The election commission — which is not independent — has touted the presence of other political parties as evidence that the election will be competitive and contested. But the 19 small, obscure parties are too insignificant to pose a real challenge to the CPP's dominance, analysts say. In a rally Friday marked by a flood of people in blue and white, the colors of the CPP, Hun Sen boasted of his success in eliminating “traitors who attempted to topple the government,” a reference to the CNRP, and urged party officials to continue to vote for their own.
Where is the remaining opposition, and what is it doing?
Much of Cambodia's opposition is abroad, in forced or self-imposed exile, fearing arrest and intimidation by the ruling party. From their bases across the world, they are calling on foreign governments to take more-decisive steps against Cambodia as it cements one-party rule. From his base in Paris, CNRP President Sam Rainsy has led a campaign calling for a boycott of the vote — a “clean finger” campaign in reference to the ink used to stain voters' index fingers.
The boycott calls have worried Hun Sen's government, which has to rely on voter turnout to prove that his victory is legitimate, since the ruling party is not running against a credible opposition. A low turnout, analysts and human rights groups say, would underscore just how bogus the election was. But they fear that local election officials could cheat and inflate the number of votes, and they also point out that a campaign of fear and intimidation is ongoing to ensure that people go to the ballot box — or risk losing their jobs, livelihoods and freedoms. Five former opposition members were fined the equivalent of $2,500, about twice the annual wage in Cambodia, for promoting the boycott.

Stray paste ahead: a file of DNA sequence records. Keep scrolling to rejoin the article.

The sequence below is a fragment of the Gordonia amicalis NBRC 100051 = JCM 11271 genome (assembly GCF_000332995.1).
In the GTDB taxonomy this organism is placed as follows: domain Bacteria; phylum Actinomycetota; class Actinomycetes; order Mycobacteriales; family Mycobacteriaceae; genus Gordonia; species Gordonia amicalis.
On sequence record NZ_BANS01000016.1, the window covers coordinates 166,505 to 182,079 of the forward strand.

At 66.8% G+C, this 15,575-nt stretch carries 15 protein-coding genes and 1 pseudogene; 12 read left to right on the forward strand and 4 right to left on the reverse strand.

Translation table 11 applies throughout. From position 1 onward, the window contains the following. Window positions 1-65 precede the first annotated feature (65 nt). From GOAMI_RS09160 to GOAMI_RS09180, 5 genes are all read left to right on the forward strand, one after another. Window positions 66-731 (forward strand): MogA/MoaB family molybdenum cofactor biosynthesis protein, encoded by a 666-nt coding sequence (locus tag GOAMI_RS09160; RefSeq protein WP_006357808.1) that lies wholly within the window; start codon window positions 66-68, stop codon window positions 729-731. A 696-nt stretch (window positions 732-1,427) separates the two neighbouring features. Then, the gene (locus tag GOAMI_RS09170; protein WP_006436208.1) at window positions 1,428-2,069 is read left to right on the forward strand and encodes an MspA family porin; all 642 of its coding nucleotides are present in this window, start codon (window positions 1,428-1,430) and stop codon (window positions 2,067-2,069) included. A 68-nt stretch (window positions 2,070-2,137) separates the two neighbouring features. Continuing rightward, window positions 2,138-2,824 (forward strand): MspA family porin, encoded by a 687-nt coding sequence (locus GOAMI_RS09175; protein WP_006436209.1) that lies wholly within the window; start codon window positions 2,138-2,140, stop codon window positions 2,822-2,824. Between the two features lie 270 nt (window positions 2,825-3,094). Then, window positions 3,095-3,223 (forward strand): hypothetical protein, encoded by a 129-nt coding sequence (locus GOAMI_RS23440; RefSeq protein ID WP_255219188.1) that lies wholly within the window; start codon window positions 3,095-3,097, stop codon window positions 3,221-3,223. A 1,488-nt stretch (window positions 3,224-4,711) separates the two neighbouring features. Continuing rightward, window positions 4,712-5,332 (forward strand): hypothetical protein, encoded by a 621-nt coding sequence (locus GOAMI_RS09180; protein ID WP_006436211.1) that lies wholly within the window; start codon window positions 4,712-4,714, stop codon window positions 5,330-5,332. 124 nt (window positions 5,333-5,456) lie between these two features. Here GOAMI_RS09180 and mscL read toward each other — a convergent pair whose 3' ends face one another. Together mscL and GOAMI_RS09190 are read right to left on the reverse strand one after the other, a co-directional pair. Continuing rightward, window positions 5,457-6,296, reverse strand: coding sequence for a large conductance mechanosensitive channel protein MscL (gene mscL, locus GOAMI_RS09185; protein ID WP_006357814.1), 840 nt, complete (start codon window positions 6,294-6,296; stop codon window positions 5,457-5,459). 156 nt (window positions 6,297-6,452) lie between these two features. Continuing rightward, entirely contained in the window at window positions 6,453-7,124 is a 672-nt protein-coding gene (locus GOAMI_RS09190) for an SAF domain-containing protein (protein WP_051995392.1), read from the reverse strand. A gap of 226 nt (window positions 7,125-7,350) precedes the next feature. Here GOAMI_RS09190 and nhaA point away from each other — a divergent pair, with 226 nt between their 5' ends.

How has the international community responded?
The United States and the European Union have refused to send monitors to Sunday's election or to fund it in any way. Japan, a major donor to Cambodia, said this week that it would not be sending monitors after all, though it has provided technical assistance. The specter of U.S. sanctions looms over Cambodia, after the House passed a bill that would seek to punish Cambodian officials in Hun Sen's inner circle who undermine democracy and commit human rights violations. The E.U. has warned that it could remove Cambodia from a preferential trading scheme.
But Hun Sen has a powerful ally in China, which has come to Cambodia's defense against these threats from the West. China is Cambodia's biggest investor, pumping money into infrastructure development such as roads and bridges. It marks a shift in the global power balance in Cambodia from the days of the United Nations, when Western countries were dominant and able to steer the Southeast Asian country's path through billions in aid and development funding.
Cambodian opposition leaders and activists want the international community to do more. In rallies across capitals planned Sunday, activists are calling on the international community to reject the results of the election and to not recognize the resulting government.
“Now it’s up to the countries that committed so much to the 1991 Paris Peace Accords to help restore genuine democracy to Cambodia or accept the human rights consequences of an effectively one-party state,” said Brad Adams, Asia director at Human Rights Watch.
Correction: An earlier version of this report said elections would take place June 29. They'll take place Sunday, July 29.